- The Washington Times - Tuesday, July 31, 2001

Government and technology officials warned organizations worldwide yesterday to protect themselves against a vicious computer worm that is expected to start tonight.
The "Code Red" worm, named for a favorite soft drink of computer programmers, has the potential to do more damage than previous computer attacks because it can slow global Internet traffic before issuing brutal attacks on file servers.
The worm, which first attacked last month, latches itself onto one server at the beginning of the month, then expands to every vulnerable system within 18 hours. Its reproduction could slow Internet traffic by at least half immediately. The worm then will start a massive attack on predetermined computers Aug. 19, flooding their systems and possibly crashing them.
"We are taking this worm very seriously. This worm is vicious in intent," Ron Dick, director of the Justice Department's National Infrastructure Protection Center, said at a packed news conference yesterday.
Computer security officials said they expect Code Red to start itself tonight by latching onto an unknown server through a security hole in Microsoft software and multiply itself through Aug. 19, when it will order a "denial-of-service" attack on a predetermined target. A denial-of-service attack essentially floods a system with information until it crashes.
The worm is expected to start at 8 p.m. EST, which is midnight Greenwich Mean Time Aug. 1.
The Code Red worm affects only Microsoft servers running Windows 2000 or NT software with Internet Information Server 4.0 or 5.0 enabled. Computer workstations and any computer running Windows 95, 98 or ME will not be affected.
So far, the only way to prevent the attack is to download a free software patch available on Microsoft Corp.'s Web site. Microsoft's Scott Culp said more than 100,000 copies of the patch had been downloaded.
Chris Rouland, a director with Internet Security Systems, an Atlanta company that has analyzed the worm, said that little else could be done to eliminate Code Red, which he expects to appear each month until the software patches are universally installed.
"This little guy will be around for a while," Mr. Rouland said.
Security experts know so much about the worm because of how it worked last month and because they can see the worm's code, which is lying dormant in computers. Because the worm attacks holes in software, the only way to guard against it is to patch the holes.
The FBI is working with Canada, Britain and Australia to fight the worm's spread. FBI legal attaches stationed overseas have sent the word to 46 other countries. Investigators don't know who wrote Code Red or where it started.
Members of government agencies including the National Coordinating Center for Telecommunications and the National Infrastructure Protection Center joined with the Internet Security Alliance and other security-related businesses to discuss the worm yesterday. The worm is a genuine threat to the well-being of the Internet, the groups said.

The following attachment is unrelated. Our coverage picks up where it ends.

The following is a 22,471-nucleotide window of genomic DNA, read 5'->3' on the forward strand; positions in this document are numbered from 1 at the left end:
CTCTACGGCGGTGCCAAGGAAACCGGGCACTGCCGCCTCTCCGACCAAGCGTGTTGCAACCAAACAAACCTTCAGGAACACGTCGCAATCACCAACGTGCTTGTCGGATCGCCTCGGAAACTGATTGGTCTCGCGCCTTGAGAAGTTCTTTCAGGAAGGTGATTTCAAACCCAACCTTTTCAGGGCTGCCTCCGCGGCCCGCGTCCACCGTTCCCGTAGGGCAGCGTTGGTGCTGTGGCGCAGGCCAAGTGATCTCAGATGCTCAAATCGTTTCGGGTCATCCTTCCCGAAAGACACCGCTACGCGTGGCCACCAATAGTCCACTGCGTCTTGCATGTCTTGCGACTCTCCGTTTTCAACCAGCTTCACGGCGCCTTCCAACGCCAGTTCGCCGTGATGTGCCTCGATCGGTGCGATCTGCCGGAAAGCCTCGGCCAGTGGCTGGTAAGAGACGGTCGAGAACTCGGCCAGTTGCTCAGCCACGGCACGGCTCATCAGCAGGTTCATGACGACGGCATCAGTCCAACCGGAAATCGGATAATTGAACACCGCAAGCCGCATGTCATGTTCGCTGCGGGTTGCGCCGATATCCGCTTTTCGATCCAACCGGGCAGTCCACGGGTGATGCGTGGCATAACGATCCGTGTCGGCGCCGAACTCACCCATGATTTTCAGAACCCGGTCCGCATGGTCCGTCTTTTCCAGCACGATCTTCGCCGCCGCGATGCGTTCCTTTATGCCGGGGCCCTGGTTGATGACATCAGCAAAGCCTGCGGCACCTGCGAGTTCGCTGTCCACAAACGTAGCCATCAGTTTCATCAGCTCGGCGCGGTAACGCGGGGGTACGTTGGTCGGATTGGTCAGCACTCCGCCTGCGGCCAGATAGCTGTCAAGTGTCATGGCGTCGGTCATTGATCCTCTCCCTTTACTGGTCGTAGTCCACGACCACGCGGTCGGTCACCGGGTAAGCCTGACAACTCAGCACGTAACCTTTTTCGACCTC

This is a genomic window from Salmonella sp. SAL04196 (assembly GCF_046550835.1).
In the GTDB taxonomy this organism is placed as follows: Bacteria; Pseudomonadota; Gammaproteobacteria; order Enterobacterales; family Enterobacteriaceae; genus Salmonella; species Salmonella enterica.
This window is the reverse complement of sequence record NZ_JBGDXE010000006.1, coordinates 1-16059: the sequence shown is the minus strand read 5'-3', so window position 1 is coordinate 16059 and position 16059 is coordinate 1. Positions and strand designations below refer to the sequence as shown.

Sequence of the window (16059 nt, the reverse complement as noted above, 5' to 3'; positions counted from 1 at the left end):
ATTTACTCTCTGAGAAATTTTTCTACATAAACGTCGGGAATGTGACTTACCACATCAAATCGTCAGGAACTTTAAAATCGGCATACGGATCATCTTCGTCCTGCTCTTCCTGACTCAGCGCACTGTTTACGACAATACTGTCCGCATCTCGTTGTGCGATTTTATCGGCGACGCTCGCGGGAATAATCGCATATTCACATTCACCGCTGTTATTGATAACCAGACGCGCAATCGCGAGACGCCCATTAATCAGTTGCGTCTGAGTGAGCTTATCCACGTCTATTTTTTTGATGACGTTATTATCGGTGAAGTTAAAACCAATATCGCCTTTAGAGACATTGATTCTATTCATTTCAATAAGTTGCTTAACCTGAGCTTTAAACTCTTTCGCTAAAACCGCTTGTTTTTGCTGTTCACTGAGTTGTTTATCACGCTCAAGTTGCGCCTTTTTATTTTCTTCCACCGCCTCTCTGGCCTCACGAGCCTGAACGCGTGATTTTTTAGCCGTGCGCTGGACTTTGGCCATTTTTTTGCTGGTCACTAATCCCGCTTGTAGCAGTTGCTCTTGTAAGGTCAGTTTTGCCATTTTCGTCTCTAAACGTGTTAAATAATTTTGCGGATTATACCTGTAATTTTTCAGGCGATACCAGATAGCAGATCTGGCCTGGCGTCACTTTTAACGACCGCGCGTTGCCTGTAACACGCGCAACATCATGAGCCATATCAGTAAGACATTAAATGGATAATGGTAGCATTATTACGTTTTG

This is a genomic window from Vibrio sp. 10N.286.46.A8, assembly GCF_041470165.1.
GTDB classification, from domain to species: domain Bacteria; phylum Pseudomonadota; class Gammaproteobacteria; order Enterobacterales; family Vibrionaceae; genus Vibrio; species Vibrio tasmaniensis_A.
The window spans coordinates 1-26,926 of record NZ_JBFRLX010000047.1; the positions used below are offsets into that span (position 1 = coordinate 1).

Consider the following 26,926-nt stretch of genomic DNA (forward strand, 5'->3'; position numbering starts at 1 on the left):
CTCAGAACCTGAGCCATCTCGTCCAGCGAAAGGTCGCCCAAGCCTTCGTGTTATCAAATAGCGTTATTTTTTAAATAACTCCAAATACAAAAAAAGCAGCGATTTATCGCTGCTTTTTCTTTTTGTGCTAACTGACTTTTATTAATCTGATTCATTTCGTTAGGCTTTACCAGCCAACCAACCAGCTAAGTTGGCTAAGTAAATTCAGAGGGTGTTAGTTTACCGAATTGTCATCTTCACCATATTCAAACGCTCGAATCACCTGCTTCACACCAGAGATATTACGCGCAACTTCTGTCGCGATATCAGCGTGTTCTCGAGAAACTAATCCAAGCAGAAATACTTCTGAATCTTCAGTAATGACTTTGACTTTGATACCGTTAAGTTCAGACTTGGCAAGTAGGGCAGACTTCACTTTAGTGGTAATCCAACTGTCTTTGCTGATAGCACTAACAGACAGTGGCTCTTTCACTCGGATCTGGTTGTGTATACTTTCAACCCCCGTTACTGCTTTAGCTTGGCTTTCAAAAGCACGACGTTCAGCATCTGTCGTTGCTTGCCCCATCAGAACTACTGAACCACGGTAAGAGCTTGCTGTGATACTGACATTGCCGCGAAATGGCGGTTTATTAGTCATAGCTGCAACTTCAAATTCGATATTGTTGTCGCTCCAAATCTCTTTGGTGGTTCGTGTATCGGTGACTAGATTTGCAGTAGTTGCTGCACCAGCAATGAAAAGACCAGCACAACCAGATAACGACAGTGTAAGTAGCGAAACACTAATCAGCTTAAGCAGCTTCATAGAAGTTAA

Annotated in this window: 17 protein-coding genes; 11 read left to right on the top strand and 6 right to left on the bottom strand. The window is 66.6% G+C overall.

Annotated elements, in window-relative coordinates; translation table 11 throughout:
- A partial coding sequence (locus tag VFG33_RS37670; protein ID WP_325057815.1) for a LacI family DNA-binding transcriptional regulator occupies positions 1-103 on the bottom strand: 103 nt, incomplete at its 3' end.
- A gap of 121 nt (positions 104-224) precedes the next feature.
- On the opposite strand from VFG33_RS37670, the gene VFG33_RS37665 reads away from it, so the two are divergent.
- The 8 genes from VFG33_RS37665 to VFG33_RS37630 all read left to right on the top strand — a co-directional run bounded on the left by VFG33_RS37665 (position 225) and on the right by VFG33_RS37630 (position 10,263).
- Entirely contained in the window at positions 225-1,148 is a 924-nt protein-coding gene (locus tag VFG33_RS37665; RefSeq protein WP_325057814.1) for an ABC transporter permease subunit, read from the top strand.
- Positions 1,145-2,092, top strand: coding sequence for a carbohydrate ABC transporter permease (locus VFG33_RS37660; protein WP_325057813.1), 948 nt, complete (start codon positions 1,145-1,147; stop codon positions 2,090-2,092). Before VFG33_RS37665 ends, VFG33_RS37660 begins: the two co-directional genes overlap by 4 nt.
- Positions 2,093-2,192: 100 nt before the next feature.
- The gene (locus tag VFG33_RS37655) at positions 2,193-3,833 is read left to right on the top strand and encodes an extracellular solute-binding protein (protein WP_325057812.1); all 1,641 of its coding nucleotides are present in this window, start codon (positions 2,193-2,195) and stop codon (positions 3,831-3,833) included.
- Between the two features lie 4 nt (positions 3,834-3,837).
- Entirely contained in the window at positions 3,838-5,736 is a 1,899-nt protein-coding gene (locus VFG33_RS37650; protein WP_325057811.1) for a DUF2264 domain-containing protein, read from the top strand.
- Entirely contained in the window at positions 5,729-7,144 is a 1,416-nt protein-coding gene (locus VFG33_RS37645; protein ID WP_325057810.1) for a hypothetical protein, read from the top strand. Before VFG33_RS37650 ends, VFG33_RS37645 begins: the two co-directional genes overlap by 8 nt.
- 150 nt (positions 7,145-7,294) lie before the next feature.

The Internet slowed 50 percent in some areas during the first attack of Code Red, and any larger decrease could cause applications to fail, Mr. Rouland said.
Code Red is a greater threat than recent destructive entities like the Love Bug and Melissa viruses because it has proved to slow the performance of the entire Internet, Mr. Rouland said. He added that the coding indicates that it was created by an experienced hacker.
Code Red first attacked July 19 and infected more than 250,000 systems in nine hours. It tried to attack the White House Web site, but officials quickly changed the site's Internet protocol address after a similar attack on the Pentagon's site. The Pentagon shut down its site briefly, after the worm defaced it with the words "Hacked By Chinese."
The worm goes through three stages each month. The first ranges from the first to the 19th, when it attempts to attach itself to a site to duplicate itself. From the 20th to the 27th, it enters its "flood mode" in which it starts a massive denial-of-service attack. The worm then goes dormant until the first day of the following month.
Computer security officials said they have no idea what the next target will be. The White House site is still a possibility, but security measures have been taken.
Unlike viruses, which often must be downloaded before they can infect a user's computer, a worm can spread across the Internet by searching for weaknesses and installing itself. In this instance, the worm takes advantage of a flaw found in Microsoft's Internet Information Services software, which is used on file servers. As a result, a worm can take full control of the server and eventually order denial-of-service attacks on predetermined targets.
"Worms are definitely a scarier proposition" than viruses, said Vincent Weafer, director of the AntiVirus Research Center at Symantec Corp., the Cupertino, Calif., manufacturer of Norton AntiVirus software. "They tend to be more insidious because they need less human interaction to spread than viruses."
William Glanz contributed to this report.

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